*κ***) is the second-order thermal conductivity tensor and**

*x***(**

*Q***)=−∇**

*x**T*(

**). The local thermal conductivity for a two-phase particulate composite is defined as**

*x*Using variational principles, Beran [23] derived third-order bounds for the effective thermal conductivity, *κ*^{L}≤*κ*_{e}≤*κ*^{U}, of homogeneous and isotropic heterogeneous materials. The superscripts L and U denote the lower and upper bounds, respectively. The bounds were later simplified by Milton [25] and Torquato [24] for two-phase materials assuming isotropic material behaviour and are given as
*c*_{q}, the local conductivity, *κ*_{q}, and the microstructural parameter, *ζ*_{q}, of the particle (*q*=*p*) and matrix (*q*=*m*) material phases. The microstructural parameter, *ζ*_{q} is defined as

#### (ii) Elastic constants

When considering the effective mechanical response, the conservation of linear momentum neglecting inertia and body forces reads
** σ**(

**) is the symmetric second-order stress tensor at a point**

*x***(**

*u**x*) is the local displacement field, and

**(**

*L***) is the local elasticity tensor given as**

*x*

*L*_{q}=3

*K*

_{q}

*Λ*_{h}+2

*G*

_{q}

*Λ*_{s}, where

*K*

_{q}and

*G*

_{q}are the bulk and shear moduli of material phase

*q*, and the hydrostatic and shear projection tensors are defined as

**1**and

**are the second and symmetric fourth-order identity tensors.**

*I*Using variational principles, third-order bounds of the effective bulk (*K*^{L}≤*K*_{e}≤*K*^{U}) and shear moduli (*G*^{L}≤*G*_{e}≤*G*^{U}) have been derived by Beran & Molyneux [26], McCoy [27], and were later simplified and improved upon by Milton [25], Milton & Phan-Thien [28] and Gibiansky & Torquato [51]. The bounds of the effective moduli considered in this work are given in Milton & Phan-Thien [28] as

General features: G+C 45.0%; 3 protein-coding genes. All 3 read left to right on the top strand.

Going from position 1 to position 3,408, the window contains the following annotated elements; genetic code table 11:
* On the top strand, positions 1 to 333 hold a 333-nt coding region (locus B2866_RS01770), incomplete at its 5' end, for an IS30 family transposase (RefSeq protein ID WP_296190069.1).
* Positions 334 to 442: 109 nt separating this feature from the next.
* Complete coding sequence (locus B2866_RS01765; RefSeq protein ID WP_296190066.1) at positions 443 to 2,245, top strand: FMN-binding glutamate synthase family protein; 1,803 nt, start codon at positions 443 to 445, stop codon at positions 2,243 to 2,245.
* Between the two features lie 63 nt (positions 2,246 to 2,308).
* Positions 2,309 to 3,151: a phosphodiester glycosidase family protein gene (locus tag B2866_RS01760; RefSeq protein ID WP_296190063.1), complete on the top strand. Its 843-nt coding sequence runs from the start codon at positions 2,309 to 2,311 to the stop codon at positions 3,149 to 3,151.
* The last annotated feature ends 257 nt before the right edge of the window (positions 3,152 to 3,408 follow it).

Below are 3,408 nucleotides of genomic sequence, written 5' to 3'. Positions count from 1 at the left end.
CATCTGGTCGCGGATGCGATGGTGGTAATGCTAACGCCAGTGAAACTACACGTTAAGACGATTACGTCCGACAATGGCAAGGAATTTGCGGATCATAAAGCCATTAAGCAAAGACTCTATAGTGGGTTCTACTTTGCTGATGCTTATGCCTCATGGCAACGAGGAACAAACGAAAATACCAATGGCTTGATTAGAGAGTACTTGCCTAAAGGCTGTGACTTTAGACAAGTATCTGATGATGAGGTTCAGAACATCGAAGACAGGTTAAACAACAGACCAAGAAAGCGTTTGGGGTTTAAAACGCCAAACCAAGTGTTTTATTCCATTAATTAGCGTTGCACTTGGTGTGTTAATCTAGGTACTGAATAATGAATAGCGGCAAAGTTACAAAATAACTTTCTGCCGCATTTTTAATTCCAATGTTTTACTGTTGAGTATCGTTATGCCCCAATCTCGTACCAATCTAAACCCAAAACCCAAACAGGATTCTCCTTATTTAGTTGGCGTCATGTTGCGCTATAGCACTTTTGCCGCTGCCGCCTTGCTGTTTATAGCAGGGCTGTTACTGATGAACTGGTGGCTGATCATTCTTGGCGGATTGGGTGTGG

*Ξ*_{L} and *Ξ*_{U} are presented in appendix A. The bounds are functions of *K*_{m}, *K*_{p}, *G*_{m}, *G*_{p}, *c*_{m}, *c*_{p}, *ζ*_{m}, *ζ*_{p}, *η*_{m} and *η*_{p}. Note that in addition to the microstructural parameter *ζ*_{q} that also appeared in the bounds of the effective thermal conductivity, the bounds of the shear modulus are functions of an additional microstructural parameter *η*_{q}. This parameter is defined as

Similar to the TPA presented for the effective thermal conductivity (see equation (2.13)), Torquato [52,53] has more recently derived a TPA for the effective bulk and shear modulus (see appendix A).

## 3. Adaptive interpolation/integration method for computing microstructural parameters

The integrals presented in equations (2.11) and (2.20) for computing the microstructural parameters *ζ*_{q} and *η*_{q} involve the interaction of the one-, two- and three-point probability functions. Moreover, the statistics are multiplied by the term 1/(*r*_{1}*r*_{2}) in the integral kernel. When the values for *r*_{1} and *r*_{2} are small, the error in the statistics values can be substantially amplified. These interactions, especially for systems with complex statistics functions (figure 2) have prevented the accurate evaluation of *ζ*_{q} and *η*_{q} for particulate microstructures until recent work of Gillman & Matouš [42]. In this section, we expand on the numerical methods introduced in [42] for constructing an adaptive interpolant of

Others [46,54] have attempted an MC sampling strategy to compute probability functions, but on regular structured grids. An adaptive triangulation technique is used to overcome inefficiencies of structured grids. To simply explain our adaptive scheme, an illustration is shown for a two-dimensional product peak function introduced by Genz [55] in figure 3. This function is typical for testing multi-dimensional numerical integration schemes and is defined as
*a*_{1}=5, *a*_{2}=10, *w*_{1}=0.25 and *w*_{2}=0.4 for this example.